In consideration of the payment of the amounts provided on Exhibit 11 hereto, IBC/USA shall have the right until July 29, 1994 to use the name William E. Donoghue and variations thereof on or in connection with any and all of the existing products and services of IBC/USA or The Donoghue Organization, Inc. developed hereafter during the term of the Personal Services Agreement; provided, however, that for products or services developed after the date hereof during the term of this Agreement, IBC/USA shall obtain the approval of the Employee to the use of Employee's name as aforesaid, and Employee agrees that such approval shall not be unreasonably withheld and shall be granted for products and services unless Employee reasonably explains that such products or services would violate clause 8 or would not be consistent with the provisions of Exhibit 12 or of a quality comparable to that of other IBC/USA or affiliated products or services then using Employee's name. Upon notice given by IBC/USA to Employee on or before July 29, 1993, and whether or not the term of this Agreement is otherwise extended pursuant to clause 2(b), after July 29, 1994 and until July 29, 1999, IBC/USA shall continue to have the right so to use the name William E. Donoghue and variations thereof, as described above, subject to the protocol set forth in Exhibit 12 and provided (i) that Employee will have a right to sit on the investment committee and (ii) that IBC/USA shall pay or cause to be paid to the Employee royalties at the rate of five percent (5%) of gross revenues actually received, net of refunds and cancellations, from the sale during such period of products or services including such name in the name thereof.

(Emphasis added.)

Exhibit 11, mentioned above, provided that a total of $ 1,000 would be paid to the plaintiff during years one to three of the life of the Personal Services Agreement, and that $ 1,000 would be paid in year four, and another $ 1,000 in year five. Exhibit 12, also referred to in paragraph 11, provided:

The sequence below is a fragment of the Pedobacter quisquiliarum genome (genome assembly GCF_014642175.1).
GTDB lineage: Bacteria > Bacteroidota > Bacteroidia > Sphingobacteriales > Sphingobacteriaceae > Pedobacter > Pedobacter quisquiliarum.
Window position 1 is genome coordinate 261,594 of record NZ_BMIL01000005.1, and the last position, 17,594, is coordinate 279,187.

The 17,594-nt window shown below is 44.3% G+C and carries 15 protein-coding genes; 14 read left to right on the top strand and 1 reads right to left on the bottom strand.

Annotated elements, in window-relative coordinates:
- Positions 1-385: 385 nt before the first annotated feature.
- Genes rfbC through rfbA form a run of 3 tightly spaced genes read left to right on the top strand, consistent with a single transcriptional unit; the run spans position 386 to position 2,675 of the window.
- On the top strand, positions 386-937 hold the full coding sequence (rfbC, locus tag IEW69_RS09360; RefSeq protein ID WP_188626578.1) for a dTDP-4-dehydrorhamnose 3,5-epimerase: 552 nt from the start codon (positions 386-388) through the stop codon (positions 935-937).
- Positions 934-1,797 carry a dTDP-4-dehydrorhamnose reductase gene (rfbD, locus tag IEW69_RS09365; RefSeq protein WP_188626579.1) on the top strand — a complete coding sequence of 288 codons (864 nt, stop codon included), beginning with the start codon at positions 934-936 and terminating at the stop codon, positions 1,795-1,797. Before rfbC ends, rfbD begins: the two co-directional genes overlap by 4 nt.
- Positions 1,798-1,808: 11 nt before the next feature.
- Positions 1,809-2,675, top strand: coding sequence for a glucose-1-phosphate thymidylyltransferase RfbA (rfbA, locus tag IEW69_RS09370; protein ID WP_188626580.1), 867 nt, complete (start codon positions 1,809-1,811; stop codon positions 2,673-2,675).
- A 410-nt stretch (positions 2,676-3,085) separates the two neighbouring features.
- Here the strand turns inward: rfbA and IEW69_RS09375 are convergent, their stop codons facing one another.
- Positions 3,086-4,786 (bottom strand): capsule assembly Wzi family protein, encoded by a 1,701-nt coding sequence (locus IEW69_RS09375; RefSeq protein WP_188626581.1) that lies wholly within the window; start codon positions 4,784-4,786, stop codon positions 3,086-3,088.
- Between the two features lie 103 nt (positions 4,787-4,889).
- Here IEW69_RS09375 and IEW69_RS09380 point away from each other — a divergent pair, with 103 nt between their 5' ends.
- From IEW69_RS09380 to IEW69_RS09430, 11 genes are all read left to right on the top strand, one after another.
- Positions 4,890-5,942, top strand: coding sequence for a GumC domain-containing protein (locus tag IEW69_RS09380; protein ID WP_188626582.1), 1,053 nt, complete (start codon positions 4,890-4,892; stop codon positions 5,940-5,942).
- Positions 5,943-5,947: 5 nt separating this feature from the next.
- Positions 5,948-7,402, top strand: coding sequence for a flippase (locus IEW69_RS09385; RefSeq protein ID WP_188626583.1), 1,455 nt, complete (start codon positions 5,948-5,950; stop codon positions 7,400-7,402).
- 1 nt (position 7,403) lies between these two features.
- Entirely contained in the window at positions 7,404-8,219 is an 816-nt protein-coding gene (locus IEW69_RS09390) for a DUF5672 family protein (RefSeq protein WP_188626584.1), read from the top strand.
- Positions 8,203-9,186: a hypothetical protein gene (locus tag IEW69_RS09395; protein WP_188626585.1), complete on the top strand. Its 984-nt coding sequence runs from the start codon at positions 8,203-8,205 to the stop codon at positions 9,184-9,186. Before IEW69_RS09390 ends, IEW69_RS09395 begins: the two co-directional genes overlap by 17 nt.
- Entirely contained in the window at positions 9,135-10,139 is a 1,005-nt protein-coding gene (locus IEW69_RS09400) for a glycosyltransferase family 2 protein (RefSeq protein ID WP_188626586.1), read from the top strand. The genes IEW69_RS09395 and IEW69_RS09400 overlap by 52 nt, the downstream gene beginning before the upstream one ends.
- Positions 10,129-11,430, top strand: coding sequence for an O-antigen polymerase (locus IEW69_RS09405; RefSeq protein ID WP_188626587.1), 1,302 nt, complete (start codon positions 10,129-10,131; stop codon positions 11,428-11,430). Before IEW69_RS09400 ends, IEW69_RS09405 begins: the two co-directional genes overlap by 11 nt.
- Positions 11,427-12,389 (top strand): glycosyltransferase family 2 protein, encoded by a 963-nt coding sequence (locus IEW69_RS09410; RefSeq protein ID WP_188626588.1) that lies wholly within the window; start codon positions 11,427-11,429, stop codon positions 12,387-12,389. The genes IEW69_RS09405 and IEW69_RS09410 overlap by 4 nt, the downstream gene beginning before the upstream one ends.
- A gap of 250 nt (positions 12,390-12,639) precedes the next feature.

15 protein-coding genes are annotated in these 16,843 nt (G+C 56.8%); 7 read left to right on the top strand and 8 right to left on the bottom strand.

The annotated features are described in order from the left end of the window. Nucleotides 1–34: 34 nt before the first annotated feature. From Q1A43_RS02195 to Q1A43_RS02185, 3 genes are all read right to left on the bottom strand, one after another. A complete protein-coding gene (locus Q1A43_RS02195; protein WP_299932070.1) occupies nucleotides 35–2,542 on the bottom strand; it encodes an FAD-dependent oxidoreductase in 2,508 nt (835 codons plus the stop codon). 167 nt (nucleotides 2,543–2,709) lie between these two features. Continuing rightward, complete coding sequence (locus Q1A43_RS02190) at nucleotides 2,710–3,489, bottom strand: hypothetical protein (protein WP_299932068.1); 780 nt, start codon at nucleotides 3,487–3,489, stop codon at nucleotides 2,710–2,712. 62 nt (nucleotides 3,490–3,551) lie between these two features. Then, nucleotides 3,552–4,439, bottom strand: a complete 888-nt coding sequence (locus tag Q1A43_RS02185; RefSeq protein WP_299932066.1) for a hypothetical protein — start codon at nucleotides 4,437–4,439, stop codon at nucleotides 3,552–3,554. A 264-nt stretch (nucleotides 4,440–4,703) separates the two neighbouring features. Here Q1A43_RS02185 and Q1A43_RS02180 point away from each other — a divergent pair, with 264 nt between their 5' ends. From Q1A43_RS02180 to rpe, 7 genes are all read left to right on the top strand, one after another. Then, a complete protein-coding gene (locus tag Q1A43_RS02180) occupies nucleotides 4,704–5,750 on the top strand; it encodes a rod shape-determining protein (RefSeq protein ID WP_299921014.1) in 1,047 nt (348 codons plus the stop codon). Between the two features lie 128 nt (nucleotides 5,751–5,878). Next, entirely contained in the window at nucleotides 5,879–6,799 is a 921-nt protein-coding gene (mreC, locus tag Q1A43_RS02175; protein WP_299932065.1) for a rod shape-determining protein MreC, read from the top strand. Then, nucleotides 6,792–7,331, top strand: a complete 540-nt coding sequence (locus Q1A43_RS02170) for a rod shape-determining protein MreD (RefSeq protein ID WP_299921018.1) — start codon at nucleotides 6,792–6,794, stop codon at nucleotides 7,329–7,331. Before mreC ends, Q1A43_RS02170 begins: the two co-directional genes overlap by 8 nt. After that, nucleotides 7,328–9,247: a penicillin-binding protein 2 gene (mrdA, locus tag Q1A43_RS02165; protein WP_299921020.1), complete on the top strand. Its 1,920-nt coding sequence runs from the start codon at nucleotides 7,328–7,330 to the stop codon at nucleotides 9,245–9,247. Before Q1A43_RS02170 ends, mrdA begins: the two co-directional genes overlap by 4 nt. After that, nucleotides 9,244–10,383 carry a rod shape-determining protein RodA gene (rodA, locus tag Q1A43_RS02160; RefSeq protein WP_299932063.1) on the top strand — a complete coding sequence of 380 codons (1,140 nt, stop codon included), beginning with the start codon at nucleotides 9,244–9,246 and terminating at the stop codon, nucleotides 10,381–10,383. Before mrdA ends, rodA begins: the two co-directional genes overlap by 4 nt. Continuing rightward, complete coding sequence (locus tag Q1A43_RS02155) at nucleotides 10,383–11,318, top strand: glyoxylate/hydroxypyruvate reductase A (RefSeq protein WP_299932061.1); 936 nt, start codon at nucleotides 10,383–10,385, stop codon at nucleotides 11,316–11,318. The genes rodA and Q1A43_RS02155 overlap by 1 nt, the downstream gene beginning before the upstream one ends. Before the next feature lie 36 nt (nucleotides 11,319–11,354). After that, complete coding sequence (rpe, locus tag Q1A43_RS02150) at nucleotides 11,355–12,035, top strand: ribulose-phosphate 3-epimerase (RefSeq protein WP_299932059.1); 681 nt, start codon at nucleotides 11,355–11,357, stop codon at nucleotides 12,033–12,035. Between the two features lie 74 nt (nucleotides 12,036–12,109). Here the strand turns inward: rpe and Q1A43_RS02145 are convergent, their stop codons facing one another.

The parties agree for the duration of this Agreement to confine their endorsements in the area of personal investment management to packaged financial services consistent with The Donoghue Organization, Inc.'s Do-It-Yourself or Do-It-Economically with a professional investment strategy substantially as presently expressed in William E. Donoghue's books and writings except as they may otherwise agree in writing hereafter.

By the Personal Services Agreement, IBC/USA agreed to retain the plaintiff to perform various duties, including reviewing and analyzing material concerning mutual funds contained in the MoneyLetter and other publications published by IBC/USA and its subsidiaries; making various public relations appearances on behalf of IBC/USA, such as radio and television, investment seminars, conferences, workshops, public speaking engagements and print interviews; actively participating in new product development and implementation; participating in investment committee and editorial meetings; consulting editorially through participation in story meetings and copy review; serving IBC/USA's Board of Directors; and contributing a monthly column to be published in MoneyLetter. The plaintiff's salary was set at a base of $ 20,000 in year one, $ 30,000 in year two, and $ 40,000 in each year of the term (including extensions) thereafter. The base salary in and after the fourth year was to be increased by a supplement reflecting increases in the Consumer Price Index. During the first five years of the Personal Services Agreement, the plaintiff was to receive certain incentive bonuses in addition to his base salary.

The Personal Services Agreement was for an initial term of five years. IBC/USA had the right, at its option, to extend the term of the Agreement for an additional period of five years.

4. During the initial term of the Personal Services Agreement, IBC/USA made the payments specified in paragraph 11 and Exhibit 11 as consideration for its right to use the plaintiff's name and variations thereof. During this period, IBC/USA caused the name of The Donoghue Organization, Inc. to be changed to IBC/Donoghue, Inc. The plaintiff did not object to the name change.